Global Now / Week 7

Supermarkets Re-evaluating Current Systems And Redesigning Interior Space To Create Less Food Waste

Section: Cope

Global Now: Abstract

Headline:  Supermarkets Finding That Less Stuff Means More Money (And Less Waste)

Date:  October 18th 2012

Source:  Fast Company – Co.Exist

Abstract:

Today, up to 40% of the United States’ food supply is thrown away. It is highly unsustainable, causing excess consumption of freshwater and fossil fuels to decompose food waste as well as contributing to upcoming food crises. It also causes U.S. supermarkets to lose $165.6 billion worth of food. Supermarkets have decided to solve this problem through redesigning their product curation and offering fewer products. Trader Joe’s stocks 4,000 products daily instead of the average 50,000 products carried by supermarkets. Stop and Shop/Giant Landover examines their sales and losses to eliminate excessive categories of products, thus saving them $100 million from less food waste. Redesigned product displays, such as signage and interior space, help to make supermarkets seem like they are carrying more selections while supplying less products. The combination of fewer products and clever interior design has resulted in higher customer satisfaction with fresher produce and fewer food wastes going into landfills and exhausting our energy sources. The concept of eliminating waste through (re)designing systems can be seen in this example where supermarkets are producing less to begin with to create the least amount of waste possible.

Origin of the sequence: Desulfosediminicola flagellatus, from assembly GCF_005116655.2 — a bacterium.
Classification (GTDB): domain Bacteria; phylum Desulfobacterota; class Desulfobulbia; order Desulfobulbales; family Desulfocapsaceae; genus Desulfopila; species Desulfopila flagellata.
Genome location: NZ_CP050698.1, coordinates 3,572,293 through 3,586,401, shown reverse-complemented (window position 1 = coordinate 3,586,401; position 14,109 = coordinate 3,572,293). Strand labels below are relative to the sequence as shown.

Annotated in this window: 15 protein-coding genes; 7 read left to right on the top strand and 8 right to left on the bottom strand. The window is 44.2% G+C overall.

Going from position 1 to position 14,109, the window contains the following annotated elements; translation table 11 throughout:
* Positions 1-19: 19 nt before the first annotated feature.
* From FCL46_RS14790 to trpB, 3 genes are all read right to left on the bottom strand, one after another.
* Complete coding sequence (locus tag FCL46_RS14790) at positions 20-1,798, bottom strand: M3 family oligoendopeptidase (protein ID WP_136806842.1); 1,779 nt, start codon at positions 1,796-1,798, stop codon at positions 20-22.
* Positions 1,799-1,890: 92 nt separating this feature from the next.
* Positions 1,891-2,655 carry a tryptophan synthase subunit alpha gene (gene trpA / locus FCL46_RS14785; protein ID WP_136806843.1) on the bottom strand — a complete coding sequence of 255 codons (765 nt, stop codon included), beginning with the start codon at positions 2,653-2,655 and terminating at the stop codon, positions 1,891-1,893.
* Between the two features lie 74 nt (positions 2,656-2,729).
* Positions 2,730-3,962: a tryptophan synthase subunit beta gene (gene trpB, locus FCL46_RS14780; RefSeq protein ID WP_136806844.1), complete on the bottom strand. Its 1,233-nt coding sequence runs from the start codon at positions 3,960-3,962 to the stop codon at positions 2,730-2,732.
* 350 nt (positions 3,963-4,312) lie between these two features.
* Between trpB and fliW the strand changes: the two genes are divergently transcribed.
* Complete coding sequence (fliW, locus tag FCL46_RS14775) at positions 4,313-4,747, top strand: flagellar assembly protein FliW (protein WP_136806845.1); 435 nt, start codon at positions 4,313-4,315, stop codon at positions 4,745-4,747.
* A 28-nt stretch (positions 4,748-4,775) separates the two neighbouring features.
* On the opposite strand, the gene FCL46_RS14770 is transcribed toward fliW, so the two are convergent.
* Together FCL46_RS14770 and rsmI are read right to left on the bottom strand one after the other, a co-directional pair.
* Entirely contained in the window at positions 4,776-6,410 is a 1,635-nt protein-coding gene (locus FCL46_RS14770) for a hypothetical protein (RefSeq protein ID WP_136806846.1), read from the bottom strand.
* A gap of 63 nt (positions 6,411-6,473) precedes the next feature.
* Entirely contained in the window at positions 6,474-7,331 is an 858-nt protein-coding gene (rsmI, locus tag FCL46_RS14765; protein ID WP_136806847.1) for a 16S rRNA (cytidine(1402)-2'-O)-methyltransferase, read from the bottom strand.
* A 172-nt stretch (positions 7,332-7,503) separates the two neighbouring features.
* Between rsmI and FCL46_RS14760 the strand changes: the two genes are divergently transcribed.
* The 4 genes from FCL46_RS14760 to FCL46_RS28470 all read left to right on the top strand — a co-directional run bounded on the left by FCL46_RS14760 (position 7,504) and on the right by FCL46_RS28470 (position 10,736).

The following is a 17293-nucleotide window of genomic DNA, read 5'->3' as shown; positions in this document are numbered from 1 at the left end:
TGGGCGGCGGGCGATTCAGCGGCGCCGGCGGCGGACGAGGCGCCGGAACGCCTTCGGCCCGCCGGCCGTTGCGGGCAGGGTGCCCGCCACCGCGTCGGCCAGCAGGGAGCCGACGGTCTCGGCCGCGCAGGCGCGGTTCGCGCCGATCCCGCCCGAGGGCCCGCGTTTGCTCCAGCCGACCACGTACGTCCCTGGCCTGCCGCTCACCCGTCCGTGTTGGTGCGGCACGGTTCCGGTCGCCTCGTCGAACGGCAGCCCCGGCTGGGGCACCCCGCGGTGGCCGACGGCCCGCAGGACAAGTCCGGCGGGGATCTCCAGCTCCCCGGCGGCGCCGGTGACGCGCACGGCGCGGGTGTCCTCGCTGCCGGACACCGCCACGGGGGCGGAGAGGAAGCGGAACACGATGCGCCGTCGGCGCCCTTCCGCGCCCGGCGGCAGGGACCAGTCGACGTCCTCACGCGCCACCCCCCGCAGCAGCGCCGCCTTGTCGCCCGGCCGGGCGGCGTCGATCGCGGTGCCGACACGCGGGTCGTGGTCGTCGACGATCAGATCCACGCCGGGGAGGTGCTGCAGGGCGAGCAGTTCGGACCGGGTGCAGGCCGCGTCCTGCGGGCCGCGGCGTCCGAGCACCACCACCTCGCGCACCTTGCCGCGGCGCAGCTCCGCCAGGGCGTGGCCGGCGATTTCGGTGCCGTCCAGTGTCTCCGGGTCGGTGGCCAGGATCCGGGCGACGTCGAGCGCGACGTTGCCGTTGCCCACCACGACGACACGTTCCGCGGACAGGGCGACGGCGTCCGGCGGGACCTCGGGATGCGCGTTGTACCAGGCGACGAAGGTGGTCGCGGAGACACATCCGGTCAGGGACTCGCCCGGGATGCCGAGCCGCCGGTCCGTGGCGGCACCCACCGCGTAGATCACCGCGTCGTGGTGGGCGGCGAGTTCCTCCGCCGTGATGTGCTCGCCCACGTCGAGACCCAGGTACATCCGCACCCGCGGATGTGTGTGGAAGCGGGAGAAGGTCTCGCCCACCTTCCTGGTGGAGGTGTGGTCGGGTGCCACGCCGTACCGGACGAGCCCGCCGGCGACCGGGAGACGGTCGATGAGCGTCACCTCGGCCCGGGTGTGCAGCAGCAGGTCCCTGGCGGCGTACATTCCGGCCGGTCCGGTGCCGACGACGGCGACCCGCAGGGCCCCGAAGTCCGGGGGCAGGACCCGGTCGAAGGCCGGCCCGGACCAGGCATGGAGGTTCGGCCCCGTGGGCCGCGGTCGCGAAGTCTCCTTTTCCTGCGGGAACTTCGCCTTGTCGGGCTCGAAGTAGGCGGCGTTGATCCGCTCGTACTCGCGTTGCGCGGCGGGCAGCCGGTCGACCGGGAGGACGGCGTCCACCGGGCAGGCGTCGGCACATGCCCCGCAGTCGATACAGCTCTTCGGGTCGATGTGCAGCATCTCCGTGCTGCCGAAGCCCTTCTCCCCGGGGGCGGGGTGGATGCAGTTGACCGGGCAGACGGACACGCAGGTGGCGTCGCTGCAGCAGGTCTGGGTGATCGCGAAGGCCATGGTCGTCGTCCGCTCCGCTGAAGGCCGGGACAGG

Link: http://www.fastcoexist.com/1680727/supermarkets-finding-that-less-stuff-means-more-money-and-less-waste

Global Issue:  The attempt to eliminate the concept of waste

Primary Design Lens:  Design for Change

Secondary Design Lens:  Interior Design, Systems, Product Curation, Communication Design

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One thought on “Supermarkets Re-evaluating Current Systems And Redesigning Interior Space To Create Less Food Waste

  1. Great article! This is a perspective that I haven’t thought about before but it definitely makes sense. On an even higher level less supermarket space overall would allow for greater density in cities making them more accessible by walking/biking etc. which further reduces waste and improves communities.

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